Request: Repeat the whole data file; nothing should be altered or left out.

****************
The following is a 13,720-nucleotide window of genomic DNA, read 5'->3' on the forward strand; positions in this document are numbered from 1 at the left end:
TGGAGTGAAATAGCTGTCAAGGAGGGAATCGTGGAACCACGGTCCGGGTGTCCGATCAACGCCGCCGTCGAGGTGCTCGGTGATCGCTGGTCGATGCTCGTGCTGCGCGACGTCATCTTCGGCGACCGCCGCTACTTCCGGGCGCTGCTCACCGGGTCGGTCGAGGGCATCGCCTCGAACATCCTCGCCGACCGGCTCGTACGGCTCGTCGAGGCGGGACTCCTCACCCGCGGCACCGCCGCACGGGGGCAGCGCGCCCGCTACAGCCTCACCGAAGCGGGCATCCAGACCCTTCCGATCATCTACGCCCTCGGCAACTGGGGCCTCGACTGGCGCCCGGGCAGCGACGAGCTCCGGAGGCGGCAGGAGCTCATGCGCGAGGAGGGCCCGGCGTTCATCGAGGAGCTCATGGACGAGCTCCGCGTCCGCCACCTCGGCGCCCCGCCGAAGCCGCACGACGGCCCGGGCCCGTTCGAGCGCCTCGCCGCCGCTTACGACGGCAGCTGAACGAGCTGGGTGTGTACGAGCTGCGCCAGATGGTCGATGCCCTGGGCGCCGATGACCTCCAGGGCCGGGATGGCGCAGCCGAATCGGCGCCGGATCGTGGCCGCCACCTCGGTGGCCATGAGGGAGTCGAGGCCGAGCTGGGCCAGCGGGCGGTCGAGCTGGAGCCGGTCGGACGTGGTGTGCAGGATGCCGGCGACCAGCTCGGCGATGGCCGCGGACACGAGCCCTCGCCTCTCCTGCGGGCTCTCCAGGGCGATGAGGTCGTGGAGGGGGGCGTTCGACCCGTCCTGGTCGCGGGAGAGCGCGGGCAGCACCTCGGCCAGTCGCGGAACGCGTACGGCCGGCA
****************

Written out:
The following is a 13,720-nucleotide window of genomic DNA, read 5'->3' on the forward strand; positions in this document are numbered from 1 at the left end:
TGGAGTGAAATAGCTGTCAAGGAGGGAATCGTGGAACCACGGTCCGGGTGTCCGATCAACGCCGCCGTCGAGGTGCTCGGTGATCGCTGGTCGATGCTCGTGCTGCGCGACGTCATCTTCGGCGACCGCCGCTACTTCCGGGCGCTGCTCACCGGGTCGGTCGAGGGCATCGCCTCGAACATCCTCGCCGACCGGCTCGTACGGCTCGTCGAGGCGGGACTCCTCACCCGCGGCACCGCCGCACGGGGGCAGCGCGCCCGCTACAGCCTCACCGAAGCGGGCATCCAGACCCTTCCGATCATCTACGCCCTCGGCAACTGGGGCCTCGACTGGCGCCCGGGCAGCGACGAGCTCCGGAGGCGGCAGGAGCTCATGCGCGAGGAGGGCCCGGCGTTCATCGAGGAGCTCATGGACGAGCTCCGCGTCCGCCACCTCGGCGCCCCGCCGAAGCCGCACGACGGCCCGGGCCCGTTCGAGCGCCTCGCCGCCGCTTACGACGGCAGCTGAACGAGCTGGGTGTGTACGAGCTGCGCCAGATGGTCGATGCCCTGGGCGCCGATGACCTCCAGGGCCGGGATGGCGCAGCCGAATCGGCGCCGGATCGTGGCCGCCACCTCGGTGGCCATGAGGGAGTCGAGGCCGAGCTGGGCCAGCGGGCGGTCGAGCTGGAGCCGGTCGGACGTGGTGTGCAGGATGCCGGCGACCAGCTCGGCGATGGCCGCGGACACGAGCCCTCGCCTCTCCTGCGGGCTCTCCAGGGCGATGAGGTCGTGGAGGGGGGCGTTCGACCCGTCCTGGTCGCGGGAGAGCGCGGGCAGCACCTCGGCCAGTCGCGGAACGCGTACGGCCGGCA